Where were you born?
I was born in Jordan which is east of Palestine, and I lived there for four years. After that I moved to a town called Beit Hanina, which is near Jerusalem and Ramallah.
How long did you live there? When did you come to the United States?
Until I was 22. I lived there until after I got married. We moved here about 25 years ago (1981)—my daughters were born here in Cleveland and we have stayed here, except for one year about 20 years ago when I went back home for a year with the girls.
Where you aware of Palestinian/Israeli conflicts as a young child?
Since the 1967 war started—I was about 9. I remember it lasted for six days and was horrible. It was a scary experience because I was unsure of what would happen. I was also just old enough to begin understanding why wars happen, although I think I never really understood it nor did I except the reasons as valid.
How did this affect you?
I was of course afraid and troubled by what I heard and saw. I was confused about why these conflicts existed. My life always seemed peaceful in my home and I did not know why things had to change. For the first time I became aware of people’s views of enemies and how it affected them and also the importance of “patriotism” to some and what it caused them to do. These concepts were alien to me and I still struggle to understand why a few people would fight.
Were you wounded in any way (physically, emotionally, spiritually) as a result of your experience in the conflict? Has there been a process of healing?
Spiritually I asked myself, “If God was one, why are people divided over him and killing in his name? If Jerusalem is holy, why is there so much bloodshed over it?” I was very afraid of dying, I heard stories of children and women being killed and raped (propaganda is prevalent in many conflicts and as a child I truly believed it).
While I lived there, there was no real process of healing, we just moved on. However as an adult I began to understand more and have more answers. I understood more of the struggle. Also when I came here I became one of Jehovah’s Witnesses which helped me to understand more about the struggles, and also to heal spiritually. I always felt a sense of neutrality and peace that is a major part of being a Witness.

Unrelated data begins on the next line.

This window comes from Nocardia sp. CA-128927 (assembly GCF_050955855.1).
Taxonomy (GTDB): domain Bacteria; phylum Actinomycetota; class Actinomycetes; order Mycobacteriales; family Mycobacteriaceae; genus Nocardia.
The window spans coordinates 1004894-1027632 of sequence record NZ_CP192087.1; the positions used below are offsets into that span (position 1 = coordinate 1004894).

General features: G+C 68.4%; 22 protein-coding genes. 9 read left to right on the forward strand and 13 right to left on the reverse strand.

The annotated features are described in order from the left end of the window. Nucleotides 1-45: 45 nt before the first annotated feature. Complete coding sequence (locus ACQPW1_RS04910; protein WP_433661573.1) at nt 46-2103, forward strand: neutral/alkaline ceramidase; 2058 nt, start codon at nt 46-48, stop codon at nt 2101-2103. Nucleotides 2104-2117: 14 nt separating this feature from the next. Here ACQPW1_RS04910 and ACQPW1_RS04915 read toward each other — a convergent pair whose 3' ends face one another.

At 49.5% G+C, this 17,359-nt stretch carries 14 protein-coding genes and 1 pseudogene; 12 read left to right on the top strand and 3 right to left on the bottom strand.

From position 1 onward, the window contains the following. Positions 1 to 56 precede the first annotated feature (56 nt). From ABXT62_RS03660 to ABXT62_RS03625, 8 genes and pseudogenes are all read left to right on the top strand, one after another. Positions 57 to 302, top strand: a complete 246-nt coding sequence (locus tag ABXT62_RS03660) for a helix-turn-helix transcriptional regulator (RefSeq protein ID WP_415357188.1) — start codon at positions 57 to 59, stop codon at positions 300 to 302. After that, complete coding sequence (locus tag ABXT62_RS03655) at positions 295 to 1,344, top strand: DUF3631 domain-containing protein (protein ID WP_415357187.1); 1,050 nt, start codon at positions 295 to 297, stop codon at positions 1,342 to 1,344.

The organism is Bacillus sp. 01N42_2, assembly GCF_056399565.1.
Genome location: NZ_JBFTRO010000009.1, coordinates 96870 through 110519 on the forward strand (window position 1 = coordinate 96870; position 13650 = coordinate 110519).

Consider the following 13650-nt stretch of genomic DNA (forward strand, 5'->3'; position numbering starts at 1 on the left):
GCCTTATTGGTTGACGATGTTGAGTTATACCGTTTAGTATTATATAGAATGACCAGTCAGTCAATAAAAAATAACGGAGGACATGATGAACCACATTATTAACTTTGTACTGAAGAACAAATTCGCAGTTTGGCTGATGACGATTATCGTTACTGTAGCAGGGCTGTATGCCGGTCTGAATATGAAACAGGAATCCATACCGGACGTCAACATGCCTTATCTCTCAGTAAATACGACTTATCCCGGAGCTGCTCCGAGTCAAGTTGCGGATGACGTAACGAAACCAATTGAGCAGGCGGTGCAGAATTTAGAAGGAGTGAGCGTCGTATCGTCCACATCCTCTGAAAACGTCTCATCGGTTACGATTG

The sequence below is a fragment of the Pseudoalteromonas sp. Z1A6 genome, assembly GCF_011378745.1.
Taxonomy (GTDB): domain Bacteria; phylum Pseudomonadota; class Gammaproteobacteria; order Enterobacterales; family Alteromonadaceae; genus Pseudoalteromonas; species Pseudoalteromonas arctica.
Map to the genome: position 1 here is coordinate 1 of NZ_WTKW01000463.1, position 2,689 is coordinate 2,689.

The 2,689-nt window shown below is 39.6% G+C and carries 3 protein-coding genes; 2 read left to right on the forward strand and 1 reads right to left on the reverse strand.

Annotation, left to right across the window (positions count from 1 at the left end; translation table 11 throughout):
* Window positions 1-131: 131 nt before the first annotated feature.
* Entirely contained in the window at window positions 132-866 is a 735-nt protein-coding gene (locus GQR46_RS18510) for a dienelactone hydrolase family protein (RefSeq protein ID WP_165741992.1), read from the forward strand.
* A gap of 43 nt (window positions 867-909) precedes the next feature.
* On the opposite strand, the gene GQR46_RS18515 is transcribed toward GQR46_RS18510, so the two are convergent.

Did your experience resemble portrayals on American mass media?
Sometimes, I think our lives were normal as we knew it to be normal. When you grow up in that environment it is all you know—the fear in the back of your mind and the conflict you see is normal to you and so you live your life as normal as possible. Because of this, I think it is difficult to understand how the media portrays our life in comparison to how it is lived. (Sahar: As an example when we visited [Palestine] seven years ago I was terrified of the army vehicles that drove by with armed soldiers watching us. The media shows this and it is scary to us but to my mom and her sisters it is normal and so they were not afraid. So although the media shows accurately what happens, the way my mom experienced it is different). The problems were always in the back of our minds but I think there is an exaggeration of how often conflict happened, or if it does happen constantly, my family was not always affected in our town. We were always waiting for peace to be announced, we were hopeful and thought it would happen soon.
Do you read Palestinian literature? What is the most important work to you? Why?
I used to read books of poems and other novels as a child. However I rarely read any now, and it has been a long time since I have read any actual Palestinian work. In fact I can only remember one poet, Nider Quabani.
Most of the literature that we have read expresses an overwhelming desire for a
homeland. Is this something that you personally experienced, or is it something of which you were aware?
I used to desire a homeland and I was aware of the conflict. I never felt that it should be owned by one group or another. I always felt that it was all of our land and I felt as though it was pointless to fight over, it cannot be enjoyed when there is war and bloodshed over it. I thought that Jerusalem and all of Israel/Palestine should be a shared land, and no matter who owns the land it will always be my home with my memories. Ownership is not important to me. I was aware that ownership was very important to many people, I was always aware that this was at the heart of the conflicts. I even knew that these conflicts existed for other religions: Christians, Muslims and Jews have always wanted the holy land.
Do you think about Palestine often?
Yes, not a day goes by that I do not think of Palestine.
What different memories come back to you?
Mainly memories of the conflict and the war and the people of Palestine.
What are some of your most prominent memories during childhood?
I remember the war and being fearful. Mostly I remember the people, though—those who were in jail and those who had died. I have many memories of times with my family, but the thought of war was always tucked in the back of our minds.*
What does it mean to you to be Palestinian?